Kari Wahlgren may not get recognized every day on the street, but you’re hard-pressed to find someone who hasn’t heard her voice through their television speakers at one time or another. Currently a featured regular in Nickelodeon’s hit show “The Fairly Odd Parents” as ‘Chloe Carmichael’ and in Adult Swim’s “Rick and Morty” as ‘Jessica,’ the popular voice-over actress can be heard as the voice of hundreds of characters in animation, anime, and video games. Best known for her work in the anime series “FLCL” as ‘Haruko Haruhara,’ Wahlgren spends several hours a day recording multiple sessions for projects that include “Kung Fu Panda: Legends of Awesomeness” and “Minecraft: Story Mode.” Boundless energy and a remarkable vocal-range have made Wahlgren one of the top voice-over actresses in Los Angeles.
Currently set to be heard in the new Square Enix game, “Final Fantasy XV” and season 3 of “Rick and Morty,” Wahlgren took the time to speak with us about the ins and outs of voice-over acting, the appreciation she has for her fans, and “Girl #2,” her first effort in writing and producing.
You are one busy woman! How do you maintain a sense of balance while working on several projects simultaneously?
It’s really hard sometimes! I think that whole idea of “balance” is a lifelong process on multiple levels. From a voice-over standpoint, you just have to be extremely flexible and in the moment for each project- and hope that the engineers save a voice reference for your characters! I often do multiple sessions in a day, so it kills me if someone says, “Do you remember what you did last time?” I can barely remember what I did yesterday.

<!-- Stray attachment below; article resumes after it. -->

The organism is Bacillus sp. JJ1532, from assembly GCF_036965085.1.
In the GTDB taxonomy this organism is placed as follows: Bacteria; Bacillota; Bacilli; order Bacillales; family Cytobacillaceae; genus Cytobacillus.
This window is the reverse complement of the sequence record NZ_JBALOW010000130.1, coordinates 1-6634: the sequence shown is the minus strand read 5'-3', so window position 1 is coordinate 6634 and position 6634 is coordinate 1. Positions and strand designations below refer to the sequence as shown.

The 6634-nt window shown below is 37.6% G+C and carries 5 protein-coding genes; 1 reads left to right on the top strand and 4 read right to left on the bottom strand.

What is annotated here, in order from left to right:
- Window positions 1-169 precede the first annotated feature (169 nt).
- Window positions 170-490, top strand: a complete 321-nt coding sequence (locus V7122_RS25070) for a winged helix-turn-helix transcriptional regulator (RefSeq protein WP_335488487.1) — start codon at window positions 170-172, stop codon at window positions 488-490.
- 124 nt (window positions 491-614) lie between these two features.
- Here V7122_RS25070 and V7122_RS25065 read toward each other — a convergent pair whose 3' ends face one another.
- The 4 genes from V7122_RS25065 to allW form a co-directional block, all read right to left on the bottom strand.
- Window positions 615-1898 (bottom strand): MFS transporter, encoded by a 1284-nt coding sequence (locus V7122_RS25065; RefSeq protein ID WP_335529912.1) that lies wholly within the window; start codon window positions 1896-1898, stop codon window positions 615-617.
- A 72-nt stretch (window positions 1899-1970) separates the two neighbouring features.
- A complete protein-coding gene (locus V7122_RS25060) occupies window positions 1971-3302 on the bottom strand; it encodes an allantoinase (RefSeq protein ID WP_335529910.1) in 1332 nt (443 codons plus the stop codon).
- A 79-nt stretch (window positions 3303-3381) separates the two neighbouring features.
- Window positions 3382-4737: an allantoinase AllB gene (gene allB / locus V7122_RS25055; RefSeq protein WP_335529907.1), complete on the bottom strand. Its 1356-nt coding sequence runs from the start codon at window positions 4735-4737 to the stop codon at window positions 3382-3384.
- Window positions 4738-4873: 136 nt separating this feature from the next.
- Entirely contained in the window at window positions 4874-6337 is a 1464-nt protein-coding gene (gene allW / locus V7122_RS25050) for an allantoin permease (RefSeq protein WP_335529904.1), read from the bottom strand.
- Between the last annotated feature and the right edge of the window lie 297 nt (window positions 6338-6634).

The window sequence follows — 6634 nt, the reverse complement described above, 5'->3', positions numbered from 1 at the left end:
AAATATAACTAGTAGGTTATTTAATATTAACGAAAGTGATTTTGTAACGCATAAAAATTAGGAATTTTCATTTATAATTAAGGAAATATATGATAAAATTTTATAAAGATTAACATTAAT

Voice-over acting appealed to you from a very young age. What were some of the cartoons or characters that inspired you as a child to explore this field?
I was a big Disney fan as a kid. If there was a cartoon with a princess involved, I was probably watching it! “Batman: The Animated Series” had a HUGE impact on me. It was one of the shows that specifically made me want to focus on voice-over work. It really broadened my whole concept of what cartoons could be.
What kind of preparation occurs in developing a voice for a character? Is the process often a collaboration between yourself and the creators, or do you have the freedom to craft the voice to your choosing?
I use everything I’m given to help create a character. Artwork, scripts- even knowing the network can help influence the tone of my performance. In the best situations, it is a creative collaboration: you bring in ideas that influence the creators and vice versa. Every once in a while, the creators have an extremely specific idea of what they want. In those cases, I look at it as my job to try and create their specific vision, but it’s always more fun when you get to help craft the character.
What is a typical recording session like for you? Do animation, anime, and game recording sessions vary greatly from one another?